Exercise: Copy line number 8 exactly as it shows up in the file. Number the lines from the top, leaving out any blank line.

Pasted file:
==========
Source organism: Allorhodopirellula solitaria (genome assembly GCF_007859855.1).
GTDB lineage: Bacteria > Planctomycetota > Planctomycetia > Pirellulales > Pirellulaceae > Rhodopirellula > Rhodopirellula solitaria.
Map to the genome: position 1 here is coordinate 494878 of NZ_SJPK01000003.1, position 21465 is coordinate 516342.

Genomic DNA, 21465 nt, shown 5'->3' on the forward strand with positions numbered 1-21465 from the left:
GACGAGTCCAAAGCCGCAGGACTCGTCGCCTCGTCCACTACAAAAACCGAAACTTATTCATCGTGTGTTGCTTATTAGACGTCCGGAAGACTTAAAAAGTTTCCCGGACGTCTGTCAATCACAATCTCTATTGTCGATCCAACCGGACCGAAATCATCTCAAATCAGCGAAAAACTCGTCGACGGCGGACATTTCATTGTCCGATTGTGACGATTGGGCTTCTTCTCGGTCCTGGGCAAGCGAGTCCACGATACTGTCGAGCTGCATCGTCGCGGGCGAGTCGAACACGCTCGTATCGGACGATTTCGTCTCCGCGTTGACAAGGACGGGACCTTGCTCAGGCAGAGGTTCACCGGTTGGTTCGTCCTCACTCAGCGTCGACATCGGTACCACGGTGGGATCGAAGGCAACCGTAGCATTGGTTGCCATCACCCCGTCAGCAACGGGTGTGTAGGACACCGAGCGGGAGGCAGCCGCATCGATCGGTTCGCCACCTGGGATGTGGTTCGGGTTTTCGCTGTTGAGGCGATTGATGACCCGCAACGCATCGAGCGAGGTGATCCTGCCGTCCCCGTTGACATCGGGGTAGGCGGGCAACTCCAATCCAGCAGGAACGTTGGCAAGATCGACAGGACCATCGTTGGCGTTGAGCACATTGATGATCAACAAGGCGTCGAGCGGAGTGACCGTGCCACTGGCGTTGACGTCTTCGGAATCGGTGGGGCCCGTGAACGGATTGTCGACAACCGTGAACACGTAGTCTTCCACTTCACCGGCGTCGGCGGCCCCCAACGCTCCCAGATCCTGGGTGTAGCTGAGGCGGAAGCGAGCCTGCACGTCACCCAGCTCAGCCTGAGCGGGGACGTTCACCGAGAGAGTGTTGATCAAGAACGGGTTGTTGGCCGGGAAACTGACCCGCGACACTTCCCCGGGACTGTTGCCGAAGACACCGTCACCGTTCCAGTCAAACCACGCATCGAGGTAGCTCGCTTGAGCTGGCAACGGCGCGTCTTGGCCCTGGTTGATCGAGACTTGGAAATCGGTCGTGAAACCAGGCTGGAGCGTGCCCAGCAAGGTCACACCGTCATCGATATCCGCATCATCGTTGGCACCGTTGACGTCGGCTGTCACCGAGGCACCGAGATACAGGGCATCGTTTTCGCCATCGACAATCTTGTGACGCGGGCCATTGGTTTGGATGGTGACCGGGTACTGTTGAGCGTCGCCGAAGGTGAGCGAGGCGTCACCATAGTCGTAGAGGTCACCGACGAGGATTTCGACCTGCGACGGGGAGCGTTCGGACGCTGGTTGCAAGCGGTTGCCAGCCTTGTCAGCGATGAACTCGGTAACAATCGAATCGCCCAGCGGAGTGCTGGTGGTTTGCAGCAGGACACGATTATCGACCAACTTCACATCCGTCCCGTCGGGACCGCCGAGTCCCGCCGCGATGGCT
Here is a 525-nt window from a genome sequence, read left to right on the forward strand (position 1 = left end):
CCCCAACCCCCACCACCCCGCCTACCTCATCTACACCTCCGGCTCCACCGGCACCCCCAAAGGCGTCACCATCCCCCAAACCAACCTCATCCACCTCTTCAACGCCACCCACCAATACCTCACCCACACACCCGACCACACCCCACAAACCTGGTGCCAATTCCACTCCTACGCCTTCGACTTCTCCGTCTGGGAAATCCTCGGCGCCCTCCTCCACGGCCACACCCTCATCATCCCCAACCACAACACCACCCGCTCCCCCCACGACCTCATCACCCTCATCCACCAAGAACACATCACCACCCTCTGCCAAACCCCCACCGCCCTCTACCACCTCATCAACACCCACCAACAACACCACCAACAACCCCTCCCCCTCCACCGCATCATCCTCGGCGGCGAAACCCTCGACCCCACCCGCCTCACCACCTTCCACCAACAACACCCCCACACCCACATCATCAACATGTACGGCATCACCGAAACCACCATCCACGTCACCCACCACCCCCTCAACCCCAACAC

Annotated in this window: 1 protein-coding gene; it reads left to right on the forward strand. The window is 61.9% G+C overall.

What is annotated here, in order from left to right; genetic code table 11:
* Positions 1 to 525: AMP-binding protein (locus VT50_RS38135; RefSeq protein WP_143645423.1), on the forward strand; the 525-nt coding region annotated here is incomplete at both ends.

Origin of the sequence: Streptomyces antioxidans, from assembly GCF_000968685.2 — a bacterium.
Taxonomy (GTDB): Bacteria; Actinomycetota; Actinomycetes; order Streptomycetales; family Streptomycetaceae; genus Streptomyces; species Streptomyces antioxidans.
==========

Annotated in this window: 1 protein-coding gene; it reads left to right on the forward strand. The window is 61.9% G+C overall.